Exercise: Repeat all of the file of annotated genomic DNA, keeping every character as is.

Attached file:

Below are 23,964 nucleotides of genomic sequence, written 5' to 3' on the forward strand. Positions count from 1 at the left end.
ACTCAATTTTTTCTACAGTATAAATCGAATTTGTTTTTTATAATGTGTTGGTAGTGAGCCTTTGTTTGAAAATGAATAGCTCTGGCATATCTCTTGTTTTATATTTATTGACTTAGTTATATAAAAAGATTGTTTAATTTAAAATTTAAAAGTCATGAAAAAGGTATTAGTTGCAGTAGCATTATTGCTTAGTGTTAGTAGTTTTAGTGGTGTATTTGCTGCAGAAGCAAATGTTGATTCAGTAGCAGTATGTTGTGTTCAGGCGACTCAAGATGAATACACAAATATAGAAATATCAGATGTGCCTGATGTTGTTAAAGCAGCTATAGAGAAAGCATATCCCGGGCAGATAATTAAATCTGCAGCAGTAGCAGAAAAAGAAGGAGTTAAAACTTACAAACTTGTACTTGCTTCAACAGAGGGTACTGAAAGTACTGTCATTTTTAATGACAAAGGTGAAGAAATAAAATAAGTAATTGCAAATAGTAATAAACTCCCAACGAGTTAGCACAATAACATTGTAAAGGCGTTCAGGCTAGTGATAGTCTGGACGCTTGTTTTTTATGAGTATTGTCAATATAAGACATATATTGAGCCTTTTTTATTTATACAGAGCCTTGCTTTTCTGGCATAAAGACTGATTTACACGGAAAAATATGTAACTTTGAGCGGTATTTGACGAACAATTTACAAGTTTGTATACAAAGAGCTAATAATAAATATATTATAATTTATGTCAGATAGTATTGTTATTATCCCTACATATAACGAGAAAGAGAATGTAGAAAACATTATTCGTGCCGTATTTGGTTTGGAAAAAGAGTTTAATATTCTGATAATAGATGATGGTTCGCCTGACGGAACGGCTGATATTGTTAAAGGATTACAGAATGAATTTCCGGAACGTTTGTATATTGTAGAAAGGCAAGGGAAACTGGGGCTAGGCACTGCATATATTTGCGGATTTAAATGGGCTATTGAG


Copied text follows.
Below are 23,964 nucleotides of genomic sequence, written 5' to 3' on the forward strand. Positions count from 1 at the left end.
ACTCAATTTTTTCTACAGTATAAATCGAATTTGTTTTTTATAATGTGTTGGTAGTGAGCCTTTGTTTGAAAATGAATAGCTCTGGCATATCTCTTGTTTTATATTTATTGACTTAGTTATATAAAAAGATTGTTTAATTTAAAATTTAAAAGTCATGAAAAAGGTATTAGTTGCAGTAGCATTATTGCTTAGTGTTAGTAGTTTTAGTGGTGTATTTGCTGCAGAAGCAAATGTTGATTCAGTAGCAGTATGTTGTGTTCAGGCGACTCAAGATGAATACACAAATATAGAAATATCAGATGTGCCTGATGTTGTTAAAGCAGCTATAGAGAAAGCATATCCCGGGCAGATAATTAAATCTGCAGCAGTAGCAGAAAAAGAAGGAGTTAAAACTTACAAACTTGTACTTGCTTCAACAGAGGGTACTGAAAGTACTGTCATTTTTAATGACAAAGGTGAAGAAATAAAATAAGTAATTGCAAATAGTAATAAACTCCCAACGAGTTAGCACAATAACATTGTAAAGGCGTTCAGGCTAGTGATAGTCTGGACGCTTGTTTTTTATGAGTATTGTCAATATAAGACATATATTGAGCCTTTTTTATTTATACAGAGCCTTGCTTTTCTGGCATAAAGACTGATTTACACGGAAAAATATGTAACTTTGAGCGGTATTTGACGAACAATTTACAAGTTTGTATACAAAGAGCTAATAATAAATATATTATAATTTATGTCAGATAGTATTGTTATTATCCCTACATATAACGAGAAAGAGAATGTAGAAAACATTATTCGTGCCGTATTTGGTTTGGAAAAAGAGTTTAATATTCTGATAATAGATGATGGTTCGCCTGACGGAACGGCTGATATTGTTAAAGGATTACAGAATGAATTTCCGGAACGTTTGTATATTGTAGAAAGGCAAGGGAAACTGGGGCTAGGCACTGCATATATTTGCGGATTTAAATGGGCTATTGAG